India represents the 5th largest pharmaceutical market in the world with a $41 billion size and growing at a rate of 16%. It is currently experiencing unforeseen business challenges by way of increased competition, changing consumer behavior, rising employee costs, and new disruptive, agile players. The Covid-19 pandemic has exacerbated this challenge further.
With changing customer behavior and digital disruption across sectors, can pharma brands continue to market products with the same go-to-market models as before?
There comes a time in every industry when waves of change sweep away every construct, process, and system, and in a span of a few years of this change, the industry, its models, customer interactions, metrics, and service models are changed forever.
Banks and financial institutions went through such a renaissance in the last 10 years. An industry that relied on one-to-one interactions, personal meetings, introductions, and social bonding, suddenly and successfully went digital. Many banks have however carefully retained a flavor of the "old times" for quite a few face-to-face interactions. While high engagement products such as wealth management, portfolio management, and premium accounts are serviced with face-to-face interactions, retail accounts, transfers, deposits, and withdrawals have gone digital.
Circa 2021, the pharma industry is at a similar stage. Pharma organizations are adapting novel technologies while redefining their customer engagement strategies. The leadership recognizes changes in the external ecosystem and is pushing marketing teams to evolve new physician engagement models. Commercial leadership continues to emphasize the Medical Sales Rep channel while recognizing the need to bring new tools, models, and channels to engage physicians. Change is here and first movers will gain significant advantage and set themselves up for success in the coming years.
Several progressive Indian pharma organizations experimented with different marketing models by different brands through digital-only and hybrid promotions. While proving the effectiveness of the digital-only model is difficult, it is now an established understanding that digital-only go-to-market and hybrid (integrated digital and face to face) approaches are the future models of commercialization.
So how do you decide when to continue with the in-person model and when to consider a digital-only or hybrid one?
As pharma companies optimize sales resources, many would not want to completely lose out on the benefits of an in-person share of voice.
Here are the 6 tips we would like to share to enable this decision:
1. Select the right brand or portfolio: It is essential you use digital promotions for the right brands, and use face-to-face marketing for key high-value products. Manage your portfolio funneling by considering product life cycle stage, competition intensity, market growth, brand equity, and differentiators.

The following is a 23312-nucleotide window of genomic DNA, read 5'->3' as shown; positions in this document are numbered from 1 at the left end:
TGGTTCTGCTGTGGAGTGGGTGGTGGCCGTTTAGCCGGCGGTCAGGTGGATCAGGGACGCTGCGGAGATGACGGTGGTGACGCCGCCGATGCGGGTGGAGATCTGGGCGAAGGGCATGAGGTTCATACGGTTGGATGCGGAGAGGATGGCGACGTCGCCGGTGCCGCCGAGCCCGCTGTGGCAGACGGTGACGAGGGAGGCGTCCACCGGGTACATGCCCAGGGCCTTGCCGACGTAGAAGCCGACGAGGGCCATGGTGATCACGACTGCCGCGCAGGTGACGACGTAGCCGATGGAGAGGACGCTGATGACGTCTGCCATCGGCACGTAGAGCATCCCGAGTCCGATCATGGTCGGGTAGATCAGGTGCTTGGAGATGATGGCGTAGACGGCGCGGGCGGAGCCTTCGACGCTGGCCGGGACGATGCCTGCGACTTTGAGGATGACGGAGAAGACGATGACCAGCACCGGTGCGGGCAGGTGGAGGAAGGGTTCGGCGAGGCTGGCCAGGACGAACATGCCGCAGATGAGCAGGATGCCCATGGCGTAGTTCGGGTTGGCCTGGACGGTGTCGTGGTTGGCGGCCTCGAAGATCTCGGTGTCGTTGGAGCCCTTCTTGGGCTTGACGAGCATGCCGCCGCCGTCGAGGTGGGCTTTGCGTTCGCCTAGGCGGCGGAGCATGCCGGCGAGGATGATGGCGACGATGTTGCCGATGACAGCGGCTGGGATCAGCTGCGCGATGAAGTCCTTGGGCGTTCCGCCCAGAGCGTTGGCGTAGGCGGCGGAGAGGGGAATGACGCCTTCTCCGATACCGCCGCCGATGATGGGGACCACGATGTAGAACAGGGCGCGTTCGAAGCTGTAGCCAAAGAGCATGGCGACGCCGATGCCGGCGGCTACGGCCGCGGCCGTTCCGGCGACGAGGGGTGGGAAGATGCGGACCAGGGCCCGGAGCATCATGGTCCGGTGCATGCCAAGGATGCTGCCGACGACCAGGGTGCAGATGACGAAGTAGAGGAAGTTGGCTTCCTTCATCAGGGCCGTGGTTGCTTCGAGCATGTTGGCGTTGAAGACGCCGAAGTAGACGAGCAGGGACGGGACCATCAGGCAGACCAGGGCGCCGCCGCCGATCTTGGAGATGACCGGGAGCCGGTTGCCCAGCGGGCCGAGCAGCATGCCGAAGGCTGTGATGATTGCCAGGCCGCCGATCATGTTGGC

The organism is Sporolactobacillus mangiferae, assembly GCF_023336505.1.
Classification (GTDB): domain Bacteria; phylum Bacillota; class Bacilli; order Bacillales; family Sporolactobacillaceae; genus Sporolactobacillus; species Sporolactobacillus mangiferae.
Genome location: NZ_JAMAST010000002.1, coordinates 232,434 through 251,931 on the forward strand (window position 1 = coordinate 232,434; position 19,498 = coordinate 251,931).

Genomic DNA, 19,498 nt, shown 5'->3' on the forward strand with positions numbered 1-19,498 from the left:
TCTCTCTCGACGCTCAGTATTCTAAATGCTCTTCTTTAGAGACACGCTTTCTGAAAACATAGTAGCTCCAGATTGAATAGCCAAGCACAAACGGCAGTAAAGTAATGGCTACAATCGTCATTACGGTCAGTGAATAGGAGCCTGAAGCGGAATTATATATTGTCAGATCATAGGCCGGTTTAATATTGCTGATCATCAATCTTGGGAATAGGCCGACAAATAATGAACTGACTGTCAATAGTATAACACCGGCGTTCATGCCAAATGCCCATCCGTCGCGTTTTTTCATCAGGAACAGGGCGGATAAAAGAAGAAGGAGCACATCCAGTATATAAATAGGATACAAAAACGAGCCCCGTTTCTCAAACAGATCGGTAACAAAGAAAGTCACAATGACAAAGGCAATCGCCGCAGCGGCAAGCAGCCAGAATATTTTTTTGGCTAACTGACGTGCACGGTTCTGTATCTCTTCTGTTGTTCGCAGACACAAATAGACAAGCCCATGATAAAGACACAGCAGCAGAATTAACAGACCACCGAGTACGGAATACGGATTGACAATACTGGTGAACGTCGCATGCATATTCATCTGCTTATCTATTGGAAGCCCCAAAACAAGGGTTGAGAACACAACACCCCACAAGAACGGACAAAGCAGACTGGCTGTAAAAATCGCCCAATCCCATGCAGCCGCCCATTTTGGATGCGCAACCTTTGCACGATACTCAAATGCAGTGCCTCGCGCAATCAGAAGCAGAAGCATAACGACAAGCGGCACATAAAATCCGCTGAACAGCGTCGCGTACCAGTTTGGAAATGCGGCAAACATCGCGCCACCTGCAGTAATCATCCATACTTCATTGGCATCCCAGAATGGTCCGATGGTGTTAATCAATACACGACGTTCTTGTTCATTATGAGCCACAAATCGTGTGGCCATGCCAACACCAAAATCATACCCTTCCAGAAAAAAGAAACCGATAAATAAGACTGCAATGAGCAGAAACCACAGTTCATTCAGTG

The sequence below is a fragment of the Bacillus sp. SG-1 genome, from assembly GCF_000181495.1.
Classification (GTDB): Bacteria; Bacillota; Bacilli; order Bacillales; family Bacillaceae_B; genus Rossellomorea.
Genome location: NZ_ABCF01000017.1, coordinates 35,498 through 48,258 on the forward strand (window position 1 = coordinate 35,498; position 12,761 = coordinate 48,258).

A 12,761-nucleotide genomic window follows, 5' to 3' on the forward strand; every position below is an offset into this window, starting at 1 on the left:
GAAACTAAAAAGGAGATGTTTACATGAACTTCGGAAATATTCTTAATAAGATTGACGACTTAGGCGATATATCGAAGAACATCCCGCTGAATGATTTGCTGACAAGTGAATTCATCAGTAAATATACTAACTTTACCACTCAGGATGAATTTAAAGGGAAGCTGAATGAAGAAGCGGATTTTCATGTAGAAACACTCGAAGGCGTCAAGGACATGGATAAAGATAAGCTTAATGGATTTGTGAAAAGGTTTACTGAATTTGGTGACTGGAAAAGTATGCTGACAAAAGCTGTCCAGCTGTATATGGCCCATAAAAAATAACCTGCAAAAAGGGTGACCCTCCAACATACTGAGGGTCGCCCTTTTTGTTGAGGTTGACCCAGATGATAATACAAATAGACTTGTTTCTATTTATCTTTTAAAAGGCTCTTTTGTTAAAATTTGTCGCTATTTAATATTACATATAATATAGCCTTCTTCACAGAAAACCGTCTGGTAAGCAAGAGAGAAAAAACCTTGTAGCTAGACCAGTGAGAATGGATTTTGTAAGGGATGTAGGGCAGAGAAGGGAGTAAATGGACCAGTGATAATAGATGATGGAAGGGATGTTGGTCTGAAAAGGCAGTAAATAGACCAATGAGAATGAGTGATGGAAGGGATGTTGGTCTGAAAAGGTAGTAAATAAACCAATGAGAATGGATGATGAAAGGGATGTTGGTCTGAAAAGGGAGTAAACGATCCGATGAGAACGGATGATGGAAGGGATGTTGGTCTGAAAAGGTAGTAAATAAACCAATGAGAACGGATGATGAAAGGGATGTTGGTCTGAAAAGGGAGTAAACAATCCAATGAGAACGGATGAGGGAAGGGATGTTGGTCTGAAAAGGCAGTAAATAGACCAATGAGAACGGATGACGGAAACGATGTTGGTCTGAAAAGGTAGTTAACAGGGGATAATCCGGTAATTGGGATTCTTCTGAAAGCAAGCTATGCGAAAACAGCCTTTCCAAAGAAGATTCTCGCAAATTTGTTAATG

2. Use agile methods to manage content: Content is the lynchpin of digital engagement. Agile content management is being adopted by many organizations to be lean and responsive. Ultimately, the content delivery system should be able to support hyper-personalization for the physician through all the channels to ensure a 360-degree engagement.
3. Microsegment your customers: Traditionally pharma companies have pursued a one-size-fits-all approach. This is especially true when it comes to brand positioning, go-to-market strategy, or resource allocation. The mantra in today's digital age is "personalize or perish." Acknowledging your customer as more than another member of your database can go a long way. Knowing your customer's digital behavior can help identify the right channel mix to deliver content when and where they are most likely to consume. Taking the time to segment and map the customer journeys across channels will greatly improve your digital engagement. Research suggests that nearly 63% of HCPs are now "triple-screen" users.
4. Prioritize your channels: It is important to prioritize channels on the basis of behavioral customer research. Build a channel mix ranging from high on reach versus high on engagement. Also, create cross-channel journeys based on the growth potential of your portfolio.
5. Focus on the right metrics: It is quite often tempting to start with easy-to-capture metrics. These metrics do not initiate or trigger actions. Marketing teams can get swayed by reach and impression numbers and all decision-making or success definition can be done around these numbers. The danger in such situations is that quite often we miss the 360-degree engagement metrics including CSAT, NPS, or consistency of engagement at the customer level. In lieu of finding a single metric that captures everything, figure out the metrics that matter in each situation.
6. Complement in-house capabilities with agile partners: Many pharma organizations are building digital capabilities in-house. It is important to have the right technology, scale, and agility. The capacity to execute is vital. There are several moving pieces in building cross-channel journeys and driving exceptional customer experience. Keep your internal resources' focus on defining a clear strategic direction and ensuring span leadership sponsorship.
We are still in the midst of this pandemic and it is very difficult to predict when and how we will come out of it, and how our lives, societies, and behaviors will evolve. One thing is certain, the pharma industry will undergo a powerful acceleration of its digital transformation. These 6 steps should help you not just sustain growth through a turbulent period, but also build #FutureReadyHealthcare.